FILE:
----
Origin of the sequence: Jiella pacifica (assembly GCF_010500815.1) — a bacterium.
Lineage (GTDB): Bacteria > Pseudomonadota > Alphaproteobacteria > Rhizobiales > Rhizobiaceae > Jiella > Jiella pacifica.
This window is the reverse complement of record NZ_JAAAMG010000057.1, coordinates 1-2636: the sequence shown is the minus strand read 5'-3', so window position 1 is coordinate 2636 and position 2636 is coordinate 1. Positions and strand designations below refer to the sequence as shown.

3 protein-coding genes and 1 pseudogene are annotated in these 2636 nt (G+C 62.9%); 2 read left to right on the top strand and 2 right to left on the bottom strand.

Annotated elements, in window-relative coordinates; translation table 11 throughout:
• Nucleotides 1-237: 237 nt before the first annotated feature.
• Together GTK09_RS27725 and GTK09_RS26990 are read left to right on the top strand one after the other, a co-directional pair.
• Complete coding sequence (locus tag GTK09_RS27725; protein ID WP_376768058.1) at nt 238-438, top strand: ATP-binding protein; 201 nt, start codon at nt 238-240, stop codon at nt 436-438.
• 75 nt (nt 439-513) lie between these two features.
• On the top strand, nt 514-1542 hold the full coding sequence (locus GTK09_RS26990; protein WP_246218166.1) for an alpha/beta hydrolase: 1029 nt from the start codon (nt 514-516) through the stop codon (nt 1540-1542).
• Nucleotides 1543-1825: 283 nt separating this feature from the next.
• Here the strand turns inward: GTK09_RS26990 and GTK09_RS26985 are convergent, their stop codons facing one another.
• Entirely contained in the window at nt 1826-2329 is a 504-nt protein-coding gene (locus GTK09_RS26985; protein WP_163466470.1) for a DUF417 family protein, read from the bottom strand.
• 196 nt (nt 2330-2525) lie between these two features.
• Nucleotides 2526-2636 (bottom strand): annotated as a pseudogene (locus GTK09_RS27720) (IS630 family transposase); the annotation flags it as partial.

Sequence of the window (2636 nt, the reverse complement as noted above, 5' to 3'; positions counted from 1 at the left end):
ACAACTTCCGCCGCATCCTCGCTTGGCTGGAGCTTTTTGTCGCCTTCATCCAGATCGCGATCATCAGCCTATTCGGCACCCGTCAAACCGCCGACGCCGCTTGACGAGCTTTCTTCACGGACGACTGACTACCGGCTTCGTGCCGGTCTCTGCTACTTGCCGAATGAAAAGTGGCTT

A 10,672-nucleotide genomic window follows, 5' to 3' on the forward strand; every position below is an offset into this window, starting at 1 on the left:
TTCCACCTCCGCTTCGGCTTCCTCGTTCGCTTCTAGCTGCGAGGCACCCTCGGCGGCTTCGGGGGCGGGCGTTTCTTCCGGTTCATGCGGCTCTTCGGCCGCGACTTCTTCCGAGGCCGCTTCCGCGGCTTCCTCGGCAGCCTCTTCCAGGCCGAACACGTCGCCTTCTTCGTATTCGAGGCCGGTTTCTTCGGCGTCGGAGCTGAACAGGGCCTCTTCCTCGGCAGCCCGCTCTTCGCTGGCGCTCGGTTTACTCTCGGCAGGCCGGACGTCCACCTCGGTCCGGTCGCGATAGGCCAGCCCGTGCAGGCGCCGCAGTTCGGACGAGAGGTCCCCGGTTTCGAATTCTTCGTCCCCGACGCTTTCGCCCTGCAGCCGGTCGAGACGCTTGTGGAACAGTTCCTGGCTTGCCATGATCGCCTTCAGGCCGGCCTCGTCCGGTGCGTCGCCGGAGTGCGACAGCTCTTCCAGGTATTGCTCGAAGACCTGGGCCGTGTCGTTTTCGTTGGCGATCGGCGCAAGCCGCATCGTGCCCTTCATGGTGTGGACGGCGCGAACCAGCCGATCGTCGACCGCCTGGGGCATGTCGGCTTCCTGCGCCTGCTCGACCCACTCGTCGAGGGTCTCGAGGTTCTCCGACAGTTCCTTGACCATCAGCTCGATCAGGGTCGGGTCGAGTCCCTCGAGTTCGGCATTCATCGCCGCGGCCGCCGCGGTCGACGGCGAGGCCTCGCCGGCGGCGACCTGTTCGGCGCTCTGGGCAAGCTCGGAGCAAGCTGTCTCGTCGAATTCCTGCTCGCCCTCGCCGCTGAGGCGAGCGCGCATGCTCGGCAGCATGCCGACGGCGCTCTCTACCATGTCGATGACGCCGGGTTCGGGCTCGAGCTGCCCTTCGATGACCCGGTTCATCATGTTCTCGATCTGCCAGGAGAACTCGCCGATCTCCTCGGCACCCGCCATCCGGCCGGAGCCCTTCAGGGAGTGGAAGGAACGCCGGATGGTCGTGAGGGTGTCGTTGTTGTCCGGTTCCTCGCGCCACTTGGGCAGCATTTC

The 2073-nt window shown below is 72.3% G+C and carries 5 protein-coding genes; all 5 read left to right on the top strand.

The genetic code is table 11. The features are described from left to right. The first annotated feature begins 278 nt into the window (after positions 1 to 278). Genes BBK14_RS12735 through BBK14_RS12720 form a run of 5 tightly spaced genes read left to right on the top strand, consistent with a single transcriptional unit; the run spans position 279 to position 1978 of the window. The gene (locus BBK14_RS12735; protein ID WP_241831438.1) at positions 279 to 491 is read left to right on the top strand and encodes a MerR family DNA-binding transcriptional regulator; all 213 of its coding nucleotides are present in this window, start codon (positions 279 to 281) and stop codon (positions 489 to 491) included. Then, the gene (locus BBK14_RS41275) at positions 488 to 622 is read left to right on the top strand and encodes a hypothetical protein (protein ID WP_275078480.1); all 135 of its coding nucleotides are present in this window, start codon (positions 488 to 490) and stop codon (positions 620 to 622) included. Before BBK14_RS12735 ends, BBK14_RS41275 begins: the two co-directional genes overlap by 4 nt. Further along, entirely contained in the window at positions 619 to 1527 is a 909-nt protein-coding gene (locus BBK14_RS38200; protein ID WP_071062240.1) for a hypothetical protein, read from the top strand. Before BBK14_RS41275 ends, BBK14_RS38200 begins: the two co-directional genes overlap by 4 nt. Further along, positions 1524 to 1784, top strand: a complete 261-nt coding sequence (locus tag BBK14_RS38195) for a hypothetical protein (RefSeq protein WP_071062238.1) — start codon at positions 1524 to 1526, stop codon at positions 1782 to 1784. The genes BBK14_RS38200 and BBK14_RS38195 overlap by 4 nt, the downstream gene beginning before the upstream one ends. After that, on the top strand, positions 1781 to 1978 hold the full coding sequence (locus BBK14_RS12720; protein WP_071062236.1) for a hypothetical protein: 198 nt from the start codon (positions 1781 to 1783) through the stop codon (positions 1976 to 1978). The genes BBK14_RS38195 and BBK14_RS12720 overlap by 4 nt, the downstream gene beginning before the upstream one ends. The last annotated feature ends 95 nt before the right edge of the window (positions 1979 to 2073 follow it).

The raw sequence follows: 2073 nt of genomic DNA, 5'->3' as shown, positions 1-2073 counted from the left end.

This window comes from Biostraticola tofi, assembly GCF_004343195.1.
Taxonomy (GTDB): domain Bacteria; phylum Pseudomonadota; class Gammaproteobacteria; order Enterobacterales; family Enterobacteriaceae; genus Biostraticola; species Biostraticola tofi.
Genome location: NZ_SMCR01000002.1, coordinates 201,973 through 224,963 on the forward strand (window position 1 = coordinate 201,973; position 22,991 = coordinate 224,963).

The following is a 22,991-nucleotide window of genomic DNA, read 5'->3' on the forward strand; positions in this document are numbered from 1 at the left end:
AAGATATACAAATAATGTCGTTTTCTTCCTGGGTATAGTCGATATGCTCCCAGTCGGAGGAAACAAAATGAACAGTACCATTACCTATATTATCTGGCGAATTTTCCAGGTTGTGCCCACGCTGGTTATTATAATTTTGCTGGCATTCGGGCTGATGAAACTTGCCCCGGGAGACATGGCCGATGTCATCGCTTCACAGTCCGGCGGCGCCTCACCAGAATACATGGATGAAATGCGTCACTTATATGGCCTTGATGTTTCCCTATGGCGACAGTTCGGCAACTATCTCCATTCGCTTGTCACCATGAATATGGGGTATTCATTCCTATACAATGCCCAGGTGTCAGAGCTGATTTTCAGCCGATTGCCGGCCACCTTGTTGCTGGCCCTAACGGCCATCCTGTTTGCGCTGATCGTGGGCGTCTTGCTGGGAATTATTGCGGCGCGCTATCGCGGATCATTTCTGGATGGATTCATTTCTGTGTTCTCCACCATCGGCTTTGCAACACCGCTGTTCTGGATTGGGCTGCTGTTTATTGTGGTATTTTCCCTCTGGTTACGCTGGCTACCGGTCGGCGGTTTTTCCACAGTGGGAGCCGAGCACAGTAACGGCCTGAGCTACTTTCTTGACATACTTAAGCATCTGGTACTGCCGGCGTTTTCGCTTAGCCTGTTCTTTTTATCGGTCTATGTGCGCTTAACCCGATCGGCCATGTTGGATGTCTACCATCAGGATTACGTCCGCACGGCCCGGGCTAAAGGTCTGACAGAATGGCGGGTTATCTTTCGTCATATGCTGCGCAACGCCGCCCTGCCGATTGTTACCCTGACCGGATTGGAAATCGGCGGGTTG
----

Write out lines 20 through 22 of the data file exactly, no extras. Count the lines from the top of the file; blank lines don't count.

The 2073-nt window shown below is 72.3% G+C and carries 5 protein-coding genes; all 5 read left to right on the top strand.

The genetic code is table 11. The features are described from left to right. The first annotated feature begins 278 nt into the window (after positions 1 to 278). Genes BBK14_RS12735 through BBK14_RS12720 form a run of 5 tightly spaced genes read left to right on the top strand, consistent with a single transcriptional unit; the run spans position 279 to position 1978 of the window. The gene (locus BBK14_RS12735; protein ID WP_241831438.1) at positions 279 to 491 is read left to right on the top strand and encodes a MerR family DNA-binding transcriptional regulator; all 213 of its coding nucleotides are present in this window, start codon (positions 279 to 281) and stop codon (positions 489 to 491) included. Then, the gene (locus BBK14_RS41275) at positions 488 to 622 is read left to right on the top strand and encodes a hypothetical protein (protein ID WP_275078480.1); all 135 of its coding nucleotides are present in this window, start codon (positions 488 to 490) and stop codon (positions 620 to 622) included. Before BBK14_RS12735 ends, BBK14_RS41275 begins: the two co-directional genes overlap by 4 nt. Further along, entirely contained in the window at positions 619 to 1527 is a 909-nt protein-coding gene (locus BBK14_RS38200; protein ID WP_071062240.1) for a hypothetical protein, read from the top strand. Before BBK14_RS41275 ends, BBK14_RS38200 begins: the two co-directional genes overlap by 4 nt. Further along, positions 1524 to 1784, top strand: a complete 261-nt coding sequence (locus tag BBK14_RS38195) for a hypothetical protein (RefSeq protein WP_071062238.1) — start codon at positions 1524 to 1526, stop codon at positions 1782 to 1784. The genes BBK14_RS38200 and BBK14_RS38195 overlap by 4 nt, the downstream gene beginning before the upstream one ends. After that, on the top strand, positions 1781 to 1978 hold the full coding sequence (locus BBK14_RS12720; protein WP_071062236.1) for a hypothetical protein: 198 nt from the start codon (positions 1781 to 1783) through the stop codon (positions 1976 to 1978). The genes BBK14_RS38195 and BBK14_RS12720 overlap by 4 nt, the downstream gene beginning before the upstream one ends. The last annotated feature ends 95 nt before the right edge of the window (positions 1979 to 2073 follow it).

The raw sequence follows: 2073 nt of genomic DNA, 5'->3' as shown, positions 1-2073 counted from the left end.